Biological Systems Engineering


Date of this Version

Winter 1973


Illinois Research, University of Illinois Agricultural Experiment Station, Winter, 1973. Vol. 15, No. 1, pp. 18-19.


Nitrate levels in farm ponds are determined with the aid of a water sampler that can be operated from the shore

The quality of pond water in southern and western Illinois is being determined with the aid of a new type of water sampler developed in the Department of Agricultural Engineering.

Work on the sampler began as part of a study of water supplies in Washington County. This study, which is being conducted through the College of Agriculture Council on Environmental Quality, was initiated in the winter of 1970, after high nitrate levels were found in the county's water supplies. Both ponds and wells are being sampled to determine their acceptability as sources of water.

For accurate tests of pond water, samples must be obtained at various depths and distances from the shore. A boat, however, is bulky and difficult for one person to handle. The new sampler was therefore devised so that an investigator can sample pond water at any depth without ever leaving the shore.

How the sampler is made

The sampler consists of a telescoping rod manufactured for window- washing units; a float, a sampler head, and a bottle at one end of the rod (Fig. 1); and a T-handle and two operating reels at the other end (Fig. 2). One reel contains the cord to the float; the other, the cord that operates the sampler head. Cord guides are attached to the rod sections.

The sampler head (Fig. 1) is made up of three components: the sampler head base, the bottle plate, and the stopper plate. The sampler head base is attached to the sampling rod and contains the water port through which water enters the sample bottle. An extension to the water port, which extends into the sample bottle, is attached to the sampler head base. In addition, the base contains an air e cape port.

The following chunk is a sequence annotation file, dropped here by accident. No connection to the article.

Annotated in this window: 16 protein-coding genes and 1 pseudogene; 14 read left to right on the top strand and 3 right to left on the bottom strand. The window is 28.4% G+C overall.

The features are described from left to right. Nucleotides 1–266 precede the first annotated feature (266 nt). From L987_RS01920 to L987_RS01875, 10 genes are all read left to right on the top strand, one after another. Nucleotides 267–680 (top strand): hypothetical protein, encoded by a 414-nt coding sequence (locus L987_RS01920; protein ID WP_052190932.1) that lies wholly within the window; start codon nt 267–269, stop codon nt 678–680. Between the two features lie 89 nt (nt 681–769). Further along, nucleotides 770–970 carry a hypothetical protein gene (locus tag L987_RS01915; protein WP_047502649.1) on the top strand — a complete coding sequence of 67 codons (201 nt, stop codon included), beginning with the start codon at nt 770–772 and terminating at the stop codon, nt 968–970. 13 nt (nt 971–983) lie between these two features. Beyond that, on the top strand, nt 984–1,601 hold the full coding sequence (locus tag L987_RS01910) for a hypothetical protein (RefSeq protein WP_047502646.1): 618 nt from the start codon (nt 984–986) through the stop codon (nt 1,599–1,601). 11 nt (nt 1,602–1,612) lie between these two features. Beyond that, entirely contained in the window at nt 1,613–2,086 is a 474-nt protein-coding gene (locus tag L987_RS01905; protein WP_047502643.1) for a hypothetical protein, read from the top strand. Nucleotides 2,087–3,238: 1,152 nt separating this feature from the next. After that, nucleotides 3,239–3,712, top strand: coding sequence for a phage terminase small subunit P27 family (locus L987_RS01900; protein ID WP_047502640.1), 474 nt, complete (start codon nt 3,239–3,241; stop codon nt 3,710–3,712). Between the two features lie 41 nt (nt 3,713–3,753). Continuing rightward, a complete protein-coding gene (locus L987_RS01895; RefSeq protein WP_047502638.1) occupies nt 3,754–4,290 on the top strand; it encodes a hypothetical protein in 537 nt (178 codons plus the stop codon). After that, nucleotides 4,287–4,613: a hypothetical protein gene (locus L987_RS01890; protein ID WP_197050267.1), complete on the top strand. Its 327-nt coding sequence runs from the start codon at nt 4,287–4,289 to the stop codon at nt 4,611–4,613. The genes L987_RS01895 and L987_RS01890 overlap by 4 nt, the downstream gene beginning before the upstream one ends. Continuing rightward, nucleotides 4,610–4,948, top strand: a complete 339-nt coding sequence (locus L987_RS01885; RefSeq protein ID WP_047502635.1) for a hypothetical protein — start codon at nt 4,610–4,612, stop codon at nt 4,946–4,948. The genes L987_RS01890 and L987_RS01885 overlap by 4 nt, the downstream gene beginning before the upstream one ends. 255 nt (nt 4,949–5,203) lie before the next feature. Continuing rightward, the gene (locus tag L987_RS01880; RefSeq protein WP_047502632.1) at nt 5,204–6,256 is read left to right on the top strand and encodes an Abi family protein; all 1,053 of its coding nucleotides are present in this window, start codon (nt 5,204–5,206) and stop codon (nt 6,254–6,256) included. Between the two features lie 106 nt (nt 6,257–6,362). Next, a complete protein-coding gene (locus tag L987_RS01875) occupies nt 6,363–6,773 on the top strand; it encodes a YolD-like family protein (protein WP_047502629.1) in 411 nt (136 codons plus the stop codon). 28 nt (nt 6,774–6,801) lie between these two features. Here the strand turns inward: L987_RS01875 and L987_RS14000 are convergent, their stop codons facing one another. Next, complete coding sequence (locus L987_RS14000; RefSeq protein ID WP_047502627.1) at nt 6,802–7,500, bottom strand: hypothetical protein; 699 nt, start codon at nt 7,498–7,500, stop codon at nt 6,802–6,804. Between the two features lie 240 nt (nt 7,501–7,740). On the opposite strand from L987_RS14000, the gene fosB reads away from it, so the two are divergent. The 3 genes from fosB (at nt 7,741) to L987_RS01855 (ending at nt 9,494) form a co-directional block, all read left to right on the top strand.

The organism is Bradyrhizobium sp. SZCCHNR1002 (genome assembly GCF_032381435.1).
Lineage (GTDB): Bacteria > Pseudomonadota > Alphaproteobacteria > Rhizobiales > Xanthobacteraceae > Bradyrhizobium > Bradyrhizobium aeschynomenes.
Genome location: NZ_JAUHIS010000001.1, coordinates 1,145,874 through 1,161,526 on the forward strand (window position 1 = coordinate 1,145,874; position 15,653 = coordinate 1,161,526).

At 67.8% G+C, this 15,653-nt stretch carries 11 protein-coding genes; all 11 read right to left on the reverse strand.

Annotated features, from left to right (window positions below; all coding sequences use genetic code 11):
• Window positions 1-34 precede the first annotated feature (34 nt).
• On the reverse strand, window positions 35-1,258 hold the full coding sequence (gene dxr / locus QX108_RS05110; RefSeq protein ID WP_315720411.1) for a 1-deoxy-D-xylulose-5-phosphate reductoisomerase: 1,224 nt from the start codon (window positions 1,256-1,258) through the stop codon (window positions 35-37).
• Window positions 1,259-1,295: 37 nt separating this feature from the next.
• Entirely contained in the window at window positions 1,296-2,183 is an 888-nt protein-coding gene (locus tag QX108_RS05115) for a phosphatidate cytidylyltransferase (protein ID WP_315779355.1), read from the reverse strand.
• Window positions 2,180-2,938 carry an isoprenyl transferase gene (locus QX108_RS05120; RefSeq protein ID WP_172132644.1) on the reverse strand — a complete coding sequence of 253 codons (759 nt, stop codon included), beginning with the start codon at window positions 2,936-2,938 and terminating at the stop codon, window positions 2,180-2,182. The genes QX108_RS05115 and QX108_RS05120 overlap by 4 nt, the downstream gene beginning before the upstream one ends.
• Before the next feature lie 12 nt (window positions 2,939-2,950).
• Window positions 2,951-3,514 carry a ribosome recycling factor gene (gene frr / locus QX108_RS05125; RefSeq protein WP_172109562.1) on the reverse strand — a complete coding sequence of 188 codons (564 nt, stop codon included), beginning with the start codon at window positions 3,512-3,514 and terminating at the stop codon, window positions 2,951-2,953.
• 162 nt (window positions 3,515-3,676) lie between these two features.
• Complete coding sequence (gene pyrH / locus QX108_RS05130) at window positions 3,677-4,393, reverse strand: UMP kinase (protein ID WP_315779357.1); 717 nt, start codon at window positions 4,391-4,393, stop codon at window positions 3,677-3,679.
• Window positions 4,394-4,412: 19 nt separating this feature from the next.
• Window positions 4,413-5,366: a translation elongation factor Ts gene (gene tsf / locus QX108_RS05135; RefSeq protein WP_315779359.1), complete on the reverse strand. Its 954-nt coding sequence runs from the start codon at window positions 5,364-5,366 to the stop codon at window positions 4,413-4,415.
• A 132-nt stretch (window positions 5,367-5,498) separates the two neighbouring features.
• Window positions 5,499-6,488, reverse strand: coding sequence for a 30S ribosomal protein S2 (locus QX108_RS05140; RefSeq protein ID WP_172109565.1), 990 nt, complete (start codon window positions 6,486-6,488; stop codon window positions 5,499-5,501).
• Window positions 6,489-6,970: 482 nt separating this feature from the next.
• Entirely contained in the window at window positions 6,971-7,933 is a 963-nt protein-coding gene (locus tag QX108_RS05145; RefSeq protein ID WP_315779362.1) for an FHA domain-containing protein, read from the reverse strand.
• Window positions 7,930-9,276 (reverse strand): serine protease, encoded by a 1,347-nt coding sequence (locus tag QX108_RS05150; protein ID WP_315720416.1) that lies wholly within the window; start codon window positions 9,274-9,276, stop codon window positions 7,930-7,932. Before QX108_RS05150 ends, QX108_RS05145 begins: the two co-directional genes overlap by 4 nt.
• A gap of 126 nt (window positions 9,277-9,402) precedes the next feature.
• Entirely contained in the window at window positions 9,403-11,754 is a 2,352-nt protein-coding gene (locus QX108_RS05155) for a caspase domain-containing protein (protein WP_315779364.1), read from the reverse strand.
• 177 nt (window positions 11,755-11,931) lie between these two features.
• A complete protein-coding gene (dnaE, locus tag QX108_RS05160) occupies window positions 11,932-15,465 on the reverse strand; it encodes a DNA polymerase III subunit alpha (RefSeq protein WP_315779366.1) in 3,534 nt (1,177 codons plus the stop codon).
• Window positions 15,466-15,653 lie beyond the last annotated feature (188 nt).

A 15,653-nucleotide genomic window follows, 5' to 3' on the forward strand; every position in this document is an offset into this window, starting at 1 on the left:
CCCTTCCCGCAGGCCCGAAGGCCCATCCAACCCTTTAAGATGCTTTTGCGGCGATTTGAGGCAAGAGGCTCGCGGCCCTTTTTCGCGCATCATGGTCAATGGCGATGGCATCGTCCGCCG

The bottle plate is attached to the sampler head base and is fabricated with threads for the sample bottle. The bottle plate may be easily removed from the sampler head base so that other bottle plates fitting different sample bottles may be used with the same sampler head. The stopper plate with stopper is spring-loaded to seal the water port while it is being positioned for sampling and after the sample has been taken.

How the sampler works

To obtain a sample, the rod is extended to the desired length and the bottle is attached to the sampler head on the pond shore (Fig. 3a). The bottle and sampler head are floated to the desired position on the pond surface with the float held tightly to the sampler end of the rod (Fig. 3b). The cord to the float is then released to allow the sampler head and bottle to sink to the desired sampling depth (Fig. 3c).